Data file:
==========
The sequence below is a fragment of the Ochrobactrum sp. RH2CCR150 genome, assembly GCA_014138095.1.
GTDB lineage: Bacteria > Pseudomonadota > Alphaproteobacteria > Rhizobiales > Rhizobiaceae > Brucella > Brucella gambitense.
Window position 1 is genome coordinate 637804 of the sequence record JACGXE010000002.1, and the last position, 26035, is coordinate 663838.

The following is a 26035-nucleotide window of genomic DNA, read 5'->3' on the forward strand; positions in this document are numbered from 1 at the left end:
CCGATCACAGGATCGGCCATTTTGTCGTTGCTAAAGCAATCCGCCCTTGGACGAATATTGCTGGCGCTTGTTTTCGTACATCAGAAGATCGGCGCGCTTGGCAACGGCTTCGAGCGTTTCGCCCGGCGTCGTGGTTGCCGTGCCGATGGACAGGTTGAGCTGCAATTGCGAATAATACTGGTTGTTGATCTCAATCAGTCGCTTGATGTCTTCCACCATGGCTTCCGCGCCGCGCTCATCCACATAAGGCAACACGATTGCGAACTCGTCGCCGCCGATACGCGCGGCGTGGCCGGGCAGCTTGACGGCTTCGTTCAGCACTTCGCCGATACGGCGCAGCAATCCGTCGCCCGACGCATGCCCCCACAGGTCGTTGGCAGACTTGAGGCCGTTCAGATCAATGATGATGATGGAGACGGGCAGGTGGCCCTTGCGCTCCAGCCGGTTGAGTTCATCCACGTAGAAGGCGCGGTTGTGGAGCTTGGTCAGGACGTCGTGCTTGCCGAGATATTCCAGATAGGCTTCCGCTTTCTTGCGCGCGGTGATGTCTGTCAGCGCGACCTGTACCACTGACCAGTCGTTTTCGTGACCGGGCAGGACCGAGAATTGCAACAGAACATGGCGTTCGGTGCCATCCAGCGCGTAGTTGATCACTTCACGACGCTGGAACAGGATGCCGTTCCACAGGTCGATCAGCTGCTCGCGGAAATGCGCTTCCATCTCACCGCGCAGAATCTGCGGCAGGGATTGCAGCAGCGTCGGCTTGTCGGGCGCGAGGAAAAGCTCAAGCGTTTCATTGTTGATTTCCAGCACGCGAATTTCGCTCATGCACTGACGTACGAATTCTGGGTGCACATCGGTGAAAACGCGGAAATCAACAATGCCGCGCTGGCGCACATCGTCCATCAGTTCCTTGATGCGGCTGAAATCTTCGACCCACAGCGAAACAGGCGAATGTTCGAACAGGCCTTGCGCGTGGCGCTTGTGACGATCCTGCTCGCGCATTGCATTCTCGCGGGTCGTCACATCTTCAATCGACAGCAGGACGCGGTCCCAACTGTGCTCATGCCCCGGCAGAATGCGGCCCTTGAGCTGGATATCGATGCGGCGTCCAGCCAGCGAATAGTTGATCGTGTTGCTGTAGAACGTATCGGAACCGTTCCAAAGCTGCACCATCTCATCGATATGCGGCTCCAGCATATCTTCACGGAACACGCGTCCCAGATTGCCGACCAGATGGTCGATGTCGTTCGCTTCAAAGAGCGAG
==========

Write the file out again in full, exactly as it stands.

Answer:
The sequence below is a fragment of the Ochrobactrum sp. RH2CCR150 genome, assembly GCA_014138095.1.
GTDB lineage: Bacteria > Pseudomonadota > Alphaproteobacteria > Rhizobiales > Rhizobiaceae > Brucella > Brucella gambitense.
Window position 1 is genome coordinate 637804 of the sequence record JACGXE010000002.1, and the last position, 26035, is coordinate 663838.

The following is a 26035-nucleotide window of genomic DNA, read 5'->3' on the forward strand; positions in this document are numbered from 1 at the left end:
CCGATCACAGGATCGGCCATTTTGTCGTTGCTAAAGCAATCCGCCCTTGGACGAATATTGCTGGCGCTTGTTTTCGTACATCAGAAGATCGGCGCGCTTGGCAACGGCTTCGAGCGTTTCGCCCGGCGTCGTGGTTGCCGTGCCGATGGACAGGTTGAGCTGCAATTGCGAATAATACTGGTTGTTGATCTCAATCAGTCGCTTGATGTCTTCCACCATGGCTTCCGCGCCGCGCTCATCCACATAAGGCAACACGATTGCGAACTCGTCGCCGCCGATACGCGCGGCGTGGCCGGGCAGCTTGACGGCTTCGTTCAGCACTTCGCCGATACGGCGCAGCAATCCGTCGCCCGACGCATGCCCCCACAGGTCGTTGGCAGACTTGAGGCCGTTCAGATCAATGATGATGATGGAGACGGGCAGGTGGCCCTTGCGCTCCAGCCGGTTGAGTTCATCCACGTAGAAGGCGCGGTTGTGGAGCTTGGTCAGGACGTCGTGCTTGCCGAGATATTCCAGATAGGCTTCCGCTTTCTTGCGCGCGGTGATGTCTGTCAGCGCGACCTGTACCACTGACCAGTCGTTTTCGTGACCGGGCAGGACCGAGAATTGCAACAGAACATGGCGTTCGGTGCCATCCAGCGCGTAGTTGATCACTTCACGACGCTGGAACAGGATGCCGTTCCACAGGTCGATCAGCTGCTCGCGGAAATGCGCTTCCATCTCACCGCGCAGAATCTGCGGCAGGGATTGCAGCAGCGTCGGCTTGTCGGGCGCGAGGAAAAGCTCAAGCGTTTCATTGTTGATTTCCAGCACGCGAATTTCGCTCATGCACTGACGTACGAATTCTGGGTGCACATCGGTGAAAACGCGGAAATCAACAATGCCGCGCTGGCGCACATCGTCCATCAGTTCCTTGATGCGGCTGAAATCTTCGACCCACAGCGAAACAGGCGAATGTTCGAACAGGCCTTGCGCGTGGCGCTTGTGACGATCCTGCTCGCGCATTGCATTCTCGCGGGTCGTCACATCTTCAATCGACAGCAGGACGCGGTCCCAACTGTGCTCATGCCCCGGCAGAATGCGGCCCTTGAGCTGGATATCGATGCGGCGTCCAGCCAGCGAATAGTTGATCGTGTTGCTGTAGAACGTATCGGAACCGTTCCAAAGCTGCACCATCTCATCGATATGCGGCTCCAGCATATCTTCACGGAACACGCGTCCCAGATTGCCGACCAGATGGTCGATGTCGTTCGCTTCAAAGAGCGAG